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Sonoma County fire stations upgrade with DIY solar-powered generators

Sonoma County fire stations upgrade with DIY solar-powered generators
Sonoma County fire stations upgrade with DIY solar-powered generators 02:21

SANTA ROSA -- Three Sonoma County fire stations are now equipped with a new emergency response tool: mobile generators powered by the sun.

On Thursday, firefighters got a hands-on lesson on how they work.

"What we're building here is a solar-powered generator," said Jim Kracke with the Sonoma Valley Fire Department "This is going to be in one of our stations. The station it is going to does not have a backup generator. So now it will."

It could prove to be a life-saving tool in the field, but building it won't be easy.

"It's a learning experience for a lot of us," Kracke said. "There are schematics, instructions. We have instructors that are overseeing the process."

"These are higher voltage systems," explained Nate Heegard with the Footprint Project, an organization that helps communities build and maintain solar generators for power outages and disaster response. "We are dealing with 48 V batteries, and there's a big safety component there."

So for two days, these firefighters got a crash course in the nuts and bolts of green energy, an emerging part of disaster response.

"So, instead of running a fossil fuel generator that's creating the problems with the climate that's creating the disaster that happened, we are looking at changing that on its head," said retired firefighter Richard Birt.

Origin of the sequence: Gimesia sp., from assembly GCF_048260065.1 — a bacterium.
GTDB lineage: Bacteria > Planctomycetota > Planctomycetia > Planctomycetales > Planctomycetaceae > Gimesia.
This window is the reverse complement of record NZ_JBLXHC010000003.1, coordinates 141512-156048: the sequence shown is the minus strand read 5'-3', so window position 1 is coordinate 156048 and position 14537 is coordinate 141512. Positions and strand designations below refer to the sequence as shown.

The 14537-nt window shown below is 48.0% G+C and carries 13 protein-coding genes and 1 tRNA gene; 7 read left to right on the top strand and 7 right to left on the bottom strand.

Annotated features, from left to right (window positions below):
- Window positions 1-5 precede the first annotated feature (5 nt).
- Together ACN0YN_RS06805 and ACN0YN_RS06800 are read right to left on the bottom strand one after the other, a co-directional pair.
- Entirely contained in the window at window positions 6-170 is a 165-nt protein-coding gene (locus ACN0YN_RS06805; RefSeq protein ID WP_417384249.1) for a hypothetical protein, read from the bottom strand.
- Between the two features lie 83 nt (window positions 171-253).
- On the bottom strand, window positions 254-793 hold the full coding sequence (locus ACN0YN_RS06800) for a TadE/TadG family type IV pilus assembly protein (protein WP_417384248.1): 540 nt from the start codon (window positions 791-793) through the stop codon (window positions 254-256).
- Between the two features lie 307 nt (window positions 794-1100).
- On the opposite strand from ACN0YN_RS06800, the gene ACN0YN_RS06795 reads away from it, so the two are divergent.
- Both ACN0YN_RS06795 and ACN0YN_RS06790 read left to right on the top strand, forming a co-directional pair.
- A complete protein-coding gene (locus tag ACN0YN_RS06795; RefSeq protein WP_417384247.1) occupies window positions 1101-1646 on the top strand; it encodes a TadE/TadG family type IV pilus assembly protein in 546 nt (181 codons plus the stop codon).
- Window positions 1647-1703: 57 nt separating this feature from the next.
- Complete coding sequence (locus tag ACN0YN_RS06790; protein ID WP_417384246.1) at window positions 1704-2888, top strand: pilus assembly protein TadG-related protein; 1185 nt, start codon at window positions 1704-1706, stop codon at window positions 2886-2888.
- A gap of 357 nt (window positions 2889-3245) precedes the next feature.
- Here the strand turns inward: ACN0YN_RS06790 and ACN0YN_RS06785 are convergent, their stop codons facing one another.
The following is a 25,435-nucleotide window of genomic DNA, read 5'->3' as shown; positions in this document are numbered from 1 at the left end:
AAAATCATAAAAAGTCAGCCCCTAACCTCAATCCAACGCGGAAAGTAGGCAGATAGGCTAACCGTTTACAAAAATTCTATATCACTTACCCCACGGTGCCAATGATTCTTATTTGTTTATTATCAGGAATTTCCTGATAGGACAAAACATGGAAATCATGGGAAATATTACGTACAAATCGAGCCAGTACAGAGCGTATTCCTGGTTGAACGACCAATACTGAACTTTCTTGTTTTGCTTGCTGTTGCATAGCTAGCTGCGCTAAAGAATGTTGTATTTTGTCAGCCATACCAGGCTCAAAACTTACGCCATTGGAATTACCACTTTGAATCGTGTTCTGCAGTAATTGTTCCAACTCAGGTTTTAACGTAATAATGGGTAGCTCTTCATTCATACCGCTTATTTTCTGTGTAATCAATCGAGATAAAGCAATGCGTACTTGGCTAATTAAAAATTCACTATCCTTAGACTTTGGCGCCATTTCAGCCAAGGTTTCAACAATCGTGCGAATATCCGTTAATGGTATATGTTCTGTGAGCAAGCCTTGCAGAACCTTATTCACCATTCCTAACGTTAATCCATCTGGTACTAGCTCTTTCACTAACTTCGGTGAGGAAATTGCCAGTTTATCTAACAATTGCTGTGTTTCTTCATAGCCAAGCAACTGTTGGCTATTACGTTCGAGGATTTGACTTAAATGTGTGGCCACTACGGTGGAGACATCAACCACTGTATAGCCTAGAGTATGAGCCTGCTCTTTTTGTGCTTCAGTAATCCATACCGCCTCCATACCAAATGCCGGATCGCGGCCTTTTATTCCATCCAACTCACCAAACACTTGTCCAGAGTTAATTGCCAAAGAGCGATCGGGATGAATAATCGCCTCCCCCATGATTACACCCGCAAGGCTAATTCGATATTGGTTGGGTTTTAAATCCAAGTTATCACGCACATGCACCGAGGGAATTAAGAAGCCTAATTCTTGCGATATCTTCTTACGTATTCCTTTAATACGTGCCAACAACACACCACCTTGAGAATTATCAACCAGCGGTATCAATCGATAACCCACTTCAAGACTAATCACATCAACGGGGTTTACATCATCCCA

And while equipment comes in all shapes and sizes, the fire department teams are building out a kit. The DIY approach is part of the broader goal of resiliency; having tools ready to go in an emergency, and when something else goes wrong, not needing a trip to the store.

"If you are in the middle of a climate disaster, you can't send it back," Heegard said of the thinking behind a component set. "If a wire fails or a breaker trips internally, you can open it up and test it and see what's wrong, at least have the knowledge to be able to identify the problem, and hopefully fix it."

"It's like preparing your house for a wildfire," Kracke said. " You need to do it all the time, not wait until the fire is coming."

The Sonoma Valley, Fort Ross, and Two Rock Fire Districts all get to take one of the units home. One of them has already been named 'Ginny.' The fire departments say they are already game-planning for where they might be the most useful the next time the power goes out.  

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